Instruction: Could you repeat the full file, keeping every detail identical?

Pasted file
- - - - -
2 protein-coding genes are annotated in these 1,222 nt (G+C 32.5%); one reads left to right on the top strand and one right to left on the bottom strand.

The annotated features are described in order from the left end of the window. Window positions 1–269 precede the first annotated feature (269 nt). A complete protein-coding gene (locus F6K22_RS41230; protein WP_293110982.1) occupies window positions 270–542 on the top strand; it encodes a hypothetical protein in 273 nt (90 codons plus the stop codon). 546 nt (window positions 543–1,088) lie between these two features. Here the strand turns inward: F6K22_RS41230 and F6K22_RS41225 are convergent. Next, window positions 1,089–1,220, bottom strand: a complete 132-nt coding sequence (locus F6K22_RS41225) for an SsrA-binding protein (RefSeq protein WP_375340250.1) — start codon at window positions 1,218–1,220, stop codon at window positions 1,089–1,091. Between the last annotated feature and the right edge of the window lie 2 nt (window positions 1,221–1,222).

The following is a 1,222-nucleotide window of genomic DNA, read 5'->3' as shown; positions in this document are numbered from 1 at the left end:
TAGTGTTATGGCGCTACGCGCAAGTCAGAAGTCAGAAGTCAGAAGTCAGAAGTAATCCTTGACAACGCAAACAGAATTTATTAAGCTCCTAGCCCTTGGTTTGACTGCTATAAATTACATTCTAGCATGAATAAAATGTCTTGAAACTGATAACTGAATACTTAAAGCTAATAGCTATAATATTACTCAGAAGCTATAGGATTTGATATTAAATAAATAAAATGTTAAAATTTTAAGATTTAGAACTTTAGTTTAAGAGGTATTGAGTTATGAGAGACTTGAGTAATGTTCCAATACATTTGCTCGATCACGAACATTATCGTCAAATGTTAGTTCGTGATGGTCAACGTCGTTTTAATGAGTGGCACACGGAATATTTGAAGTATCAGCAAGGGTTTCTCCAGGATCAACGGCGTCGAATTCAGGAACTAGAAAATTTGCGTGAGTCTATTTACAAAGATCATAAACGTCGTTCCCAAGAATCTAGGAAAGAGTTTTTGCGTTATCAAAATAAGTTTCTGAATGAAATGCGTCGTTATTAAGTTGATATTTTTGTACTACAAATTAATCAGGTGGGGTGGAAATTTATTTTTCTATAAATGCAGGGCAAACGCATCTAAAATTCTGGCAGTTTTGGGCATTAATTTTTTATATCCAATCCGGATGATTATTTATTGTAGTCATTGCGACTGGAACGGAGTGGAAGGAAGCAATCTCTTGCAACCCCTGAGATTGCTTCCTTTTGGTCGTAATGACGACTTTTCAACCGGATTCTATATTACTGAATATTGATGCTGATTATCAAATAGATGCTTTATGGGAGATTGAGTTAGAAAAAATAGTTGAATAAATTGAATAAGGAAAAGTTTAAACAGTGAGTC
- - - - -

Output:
2 protein-coding genes are annotated in these 1,222 nt (G+C 32.5%); one reads left to right on the top strand and one right to left on the bottom strand.

The annotated features are described in order from the left end of the window. Window positions 1–269 precede the first annotated feature (269 nt). A complete protein-coding gene (locus F6K22_RS41230; protein WP_293110982.1) occupies window positions 270–542 on the top strand; it encodes a hypothetical protein in 273 nt (90 codons plus the stop codon). 546 nt (window positions 543–1,088) lie between these two features. Here the strand turns inward: F6K22_RS41230 and F6K22_RS41225 are convergent. Next, window positions 1,089–1,220, bottom strand: a complete 132-nt coding sequence (locus F6K22_RS41225) for an SsrA-binding protein (RefSeq protein WP_375340250.1) — start codon at window positions 1,218–1,220, stop codon at window positions 1,089–1,091. Between the last annotated feature and the right edge of the window lie 2 nt (window positions 1,221–1,222).

The following is a 1,222-nucleotide window of genomic DNA, read 5'->3' as shown; positions in this document are numbered from 1 at the left end:
TAGTGTTATGGCGCTACGCGCAAGTCAGAAGTCAGAAGTCAGAAGTCAGAAGTAATCCTTGACAACGCAAACAGAATTTATTAAGCTCCTAGCCCTTGGTTTGACTGCTATAAATTACATTCTAGCATGAATAAAATGTCTTGAAACTGATAACTGAATACTTAAAGCTAATAGCTATAATATTACTCAGAAGCTATAGGATTTGATATTAAATAAATAAAATGTTAAAATTTTAAGATTTAGAACTTTAGTTTAAGAGGTATTGAGTTATGAGAGACTTGAGTAATGTTCCAATACATTTGCTCGATCACGAACATTATCGTCAAATGTTAGTTCGTGATGGTCAACGTCGTTTTAATGAGTGGCACACGGAATATTTGAAGTATCAGCAAGGGTTTCTCCAGGATCAACGGCGTCGAATTCAGGAACTAGAAAATTTGCGTGAGTCTATTTACAAAGATCATAAACGTCGTTCCCAAGAATCTAGGAAAGAGTTTTTGCGTTATCAAAATAAGTTTCTGAATGAAATGCGTCGTTATTAAGTTGATATTTTTGTACTACAAATTAATCAGGTGGGGTGGAAATTTATTTTTCTATAAATGCAGGGCAAACGCATCTAAAATTCTGGCAGTTTTGGGCATTAATTTTTTATATCCAATCCGGATGATTATTTATTGTAGTCATTGCGACTGGAACGGAGTGGAAGGAAGCAATCTCTTGCAACCCCTGAGATTGCTTCCTTTTGGTCGTAATGACGACTTTTCAACCGGATTCTATATTACTGAATATTGATGCTGATTATCAAATAGATGCTTTATGGGAGATTGAGTTAGAAAAAATAGTTGAATAAATTGAATAAGGAAAAGTTTAAACAGTGAGTC